A new mother is suing a Canadian hospital after she contracted a flesh-eating bacteria post birth, which resulted in the loss of her hands and feet.
Lindsey Hubley of Halifax, Nova Scotia, was diagnosed with necrotising fasciitis just days after her son Myles was born in March 2017, reports Cosmopolitan.
According to the Centres for Disease Control and Prevention, necrotising fasciitis is a serious, life-threatening, bacterial skin infection that spreads quickly and kills the body's soft tissue. While rare, it generally occurs when bacteria enter the body through a break in the skin, such as cuts, scrapes, burns or insect bites.
Ms Hubley believes she developed the infection because doctors left part of her placenta in her body after her son's birth, and didn't properly repair a vaginal tear, her lawyer, Ray Wagner told PEOPLE. Ms Hubley and her fiance Mike Sampson are also alleging that the 33-year-old was not examined properly when she presented to hospital complaining of stomach pains, only to be told she was constipated.
The pair are now taking legal action against the IWK Health Centre.
"They didn't properly examine her." Wagner said of the doctors who treated Ms Hubley. "If they had done that, our contention is, her injuries would not have been as significant as they are. She may have still had some issues, but they wouldn't be anywhere as close to where they are now." Along with having her hands and feet amputated, the mum also underwent a hysterectomy as well as several surgeries to remove infected tissue from her abdomen, rectum, and vagina
Ms Hubley told Cosmopolitan that the day after being turned away from hospital, where she was prescribed prune juice and offered an enema, she lay down and was unable to get back up. By this stage, her feet were turning yellow, while her legs and forearms were a "bluish, grayish colour". Rushed to hospital, Ms Hubley was placed in an induced coma, only learning of her condition when she woke two weeks later.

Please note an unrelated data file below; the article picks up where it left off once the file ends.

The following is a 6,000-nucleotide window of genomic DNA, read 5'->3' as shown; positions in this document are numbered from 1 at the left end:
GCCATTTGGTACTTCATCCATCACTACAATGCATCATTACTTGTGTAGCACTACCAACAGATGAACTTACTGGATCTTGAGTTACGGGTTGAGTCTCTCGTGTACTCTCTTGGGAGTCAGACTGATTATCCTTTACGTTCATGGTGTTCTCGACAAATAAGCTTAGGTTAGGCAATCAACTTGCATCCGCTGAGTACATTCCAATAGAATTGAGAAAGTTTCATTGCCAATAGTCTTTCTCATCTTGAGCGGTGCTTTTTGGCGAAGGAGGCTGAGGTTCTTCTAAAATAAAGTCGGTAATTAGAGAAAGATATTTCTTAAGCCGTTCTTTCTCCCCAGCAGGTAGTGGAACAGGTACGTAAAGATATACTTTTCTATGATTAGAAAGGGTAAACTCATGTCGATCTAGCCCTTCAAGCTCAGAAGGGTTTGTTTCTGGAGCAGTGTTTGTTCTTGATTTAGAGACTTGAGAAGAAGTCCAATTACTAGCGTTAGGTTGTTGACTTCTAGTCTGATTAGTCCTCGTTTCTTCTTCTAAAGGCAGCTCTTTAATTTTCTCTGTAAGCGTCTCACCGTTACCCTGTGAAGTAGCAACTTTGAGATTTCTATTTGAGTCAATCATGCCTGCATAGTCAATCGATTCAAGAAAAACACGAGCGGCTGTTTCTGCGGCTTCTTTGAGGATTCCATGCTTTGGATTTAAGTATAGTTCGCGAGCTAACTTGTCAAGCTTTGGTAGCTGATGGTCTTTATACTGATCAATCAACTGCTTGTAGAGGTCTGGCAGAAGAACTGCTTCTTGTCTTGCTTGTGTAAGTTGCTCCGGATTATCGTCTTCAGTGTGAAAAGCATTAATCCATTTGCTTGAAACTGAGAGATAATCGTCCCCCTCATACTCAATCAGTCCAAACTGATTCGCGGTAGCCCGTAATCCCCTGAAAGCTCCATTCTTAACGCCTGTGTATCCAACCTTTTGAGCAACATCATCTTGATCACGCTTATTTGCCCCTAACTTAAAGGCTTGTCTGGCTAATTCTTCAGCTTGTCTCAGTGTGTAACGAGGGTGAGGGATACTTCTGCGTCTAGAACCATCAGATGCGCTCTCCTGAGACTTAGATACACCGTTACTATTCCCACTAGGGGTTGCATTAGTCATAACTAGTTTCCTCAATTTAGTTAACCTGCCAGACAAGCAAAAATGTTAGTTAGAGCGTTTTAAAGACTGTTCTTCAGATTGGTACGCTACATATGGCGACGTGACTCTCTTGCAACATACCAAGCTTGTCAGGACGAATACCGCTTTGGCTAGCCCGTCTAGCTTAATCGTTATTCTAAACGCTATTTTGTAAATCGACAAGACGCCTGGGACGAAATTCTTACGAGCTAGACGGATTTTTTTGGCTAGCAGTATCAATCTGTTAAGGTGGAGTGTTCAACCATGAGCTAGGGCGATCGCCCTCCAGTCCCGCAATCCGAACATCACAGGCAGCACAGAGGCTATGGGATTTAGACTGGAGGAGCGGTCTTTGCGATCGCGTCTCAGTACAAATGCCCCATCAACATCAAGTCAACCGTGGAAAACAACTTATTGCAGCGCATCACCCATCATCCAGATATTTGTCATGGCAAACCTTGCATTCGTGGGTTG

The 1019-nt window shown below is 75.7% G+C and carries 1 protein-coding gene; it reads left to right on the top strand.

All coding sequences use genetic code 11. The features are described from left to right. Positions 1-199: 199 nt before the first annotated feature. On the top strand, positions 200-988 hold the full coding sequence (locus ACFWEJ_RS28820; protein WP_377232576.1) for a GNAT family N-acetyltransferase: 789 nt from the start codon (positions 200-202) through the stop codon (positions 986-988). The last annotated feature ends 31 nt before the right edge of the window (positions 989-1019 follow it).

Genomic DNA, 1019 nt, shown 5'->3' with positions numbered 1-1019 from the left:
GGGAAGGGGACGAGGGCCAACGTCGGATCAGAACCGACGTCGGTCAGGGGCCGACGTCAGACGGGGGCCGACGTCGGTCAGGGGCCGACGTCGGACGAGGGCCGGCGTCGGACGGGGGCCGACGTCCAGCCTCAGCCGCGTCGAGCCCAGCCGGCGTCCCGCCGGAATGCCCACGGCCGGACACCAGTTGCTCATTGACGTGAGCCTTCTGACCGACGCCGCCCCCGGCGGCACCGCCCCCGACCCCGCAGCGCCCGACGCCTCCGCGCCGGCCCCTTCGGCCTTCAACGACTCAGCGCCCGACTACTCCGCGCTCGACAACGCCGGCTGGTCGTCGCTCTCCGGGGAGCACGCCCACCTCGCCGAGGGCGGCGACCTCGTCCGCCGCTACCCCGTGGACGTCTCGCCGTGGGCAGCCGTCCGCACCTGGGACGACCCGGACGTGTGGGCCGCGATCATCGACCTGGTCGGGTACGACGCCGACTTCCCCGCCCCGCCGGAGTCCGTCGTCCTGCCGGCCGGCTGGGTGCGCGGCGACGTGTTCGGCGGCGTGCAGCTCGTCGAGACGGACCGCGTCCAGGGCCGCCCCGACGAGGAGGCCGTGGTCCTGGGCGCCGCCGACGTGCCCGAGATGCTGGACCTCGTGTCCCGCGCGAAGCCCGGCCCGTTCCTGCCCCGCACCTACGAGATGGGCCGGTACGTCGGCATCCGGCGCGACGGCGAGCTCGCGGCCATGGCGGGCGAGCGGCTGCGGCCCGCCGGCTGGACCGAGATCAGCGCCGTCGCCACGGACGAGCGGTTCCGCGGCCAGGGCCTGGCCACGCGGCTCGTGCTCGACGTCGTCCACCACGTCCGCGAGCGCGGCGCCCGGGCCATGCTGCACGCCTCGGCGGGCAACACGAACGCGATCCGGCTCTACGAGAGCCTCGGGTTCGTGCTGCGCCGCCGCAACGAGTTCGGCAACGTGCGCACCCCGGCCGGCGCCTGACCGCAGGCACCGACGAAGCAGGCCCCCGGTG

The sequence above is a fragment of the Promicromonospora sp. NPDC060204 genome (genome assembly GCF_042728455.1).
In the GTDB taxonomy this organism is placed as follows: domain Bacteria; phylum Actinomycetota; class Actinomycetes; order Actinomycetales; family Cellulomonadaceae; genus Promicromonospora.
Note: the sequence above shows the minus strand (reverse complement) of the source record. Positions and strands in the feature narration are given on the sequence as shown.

In May, the new mum had her hands amputated, describing that she was "happy when the time came" as she could no longer move them. "They'd become shrivelled and mummified, which is to say the tissue had died," Ms Hubley said, adding that her hands were "a gruesome reminder" of what her body had been through.
In June, she was told her feet would need to be amputated, too.
"Going into surgery, I didn't know whether surgeons would be able to save my knees, which would enable me to use prosthetics to stand up and sit down without assistance," she said. "When I woke up from surgery, I was thankful to find both joints intact."
Initially on heavy pain medication and still in shock, Ms Hubley explained that she has only recently been able to process the gravity of what happened. "Now that I'm more healthy and less dependent on narcotics and pain medication, I've been more able both to grieve and come to terms with my new reality," she said. "For instance, while I looked forward to being able to hold, feed, and cuddle my own child with my own two hands, I won't be able to — and that's been the most difficult part.
"It's been very hard to accept that this is who I am now."
As she faces lengthy rehabilitation, Ms Hubley's family are seeking answers around exactly how she contracted the infection, as well as damages to cover the costs of her prosthetics. A Go Fund Me account has also been established on their behalf, and has already raised almost $100,000.
"She has a long journey ahead of her that will include more surgeries, months of rehabilitation, and adjusting to a new way of life for her, Mike, and sweet Myles," the page reads. "Lindsey and Mike will face many unexpected costs associated with her recovery and we hope to raise whatever we can to help this new family of three make the healing journey that they are about to embark on a tiny bit easier."
In rehab, Ms Hubley will learn how to change her little boy's nappies, feed him, play with him "and keep him safe". But she'll also learn to walk - specifically so she can walk down the aisle to marry her fiance, whom she calls her "rock".
"What we've been through has made our relationship so much stronger," she said. "He's been my rock, and I've been his."
The new mum is drawing on her own strength, too. "I'm told amputees need to be extra strong to get around using prosthetics. When I get there, I think I'll be the strongest I've ever been."
IWK Health Center has not commented publicly on the case.
In Australia, there are around 400 incidences of Necrotising fasciitis - also known as gas gangrene - diagnosed every year, according to the Australian Institute of Health and Welfare.
You can make a donation to the family's Go Fund Me page here.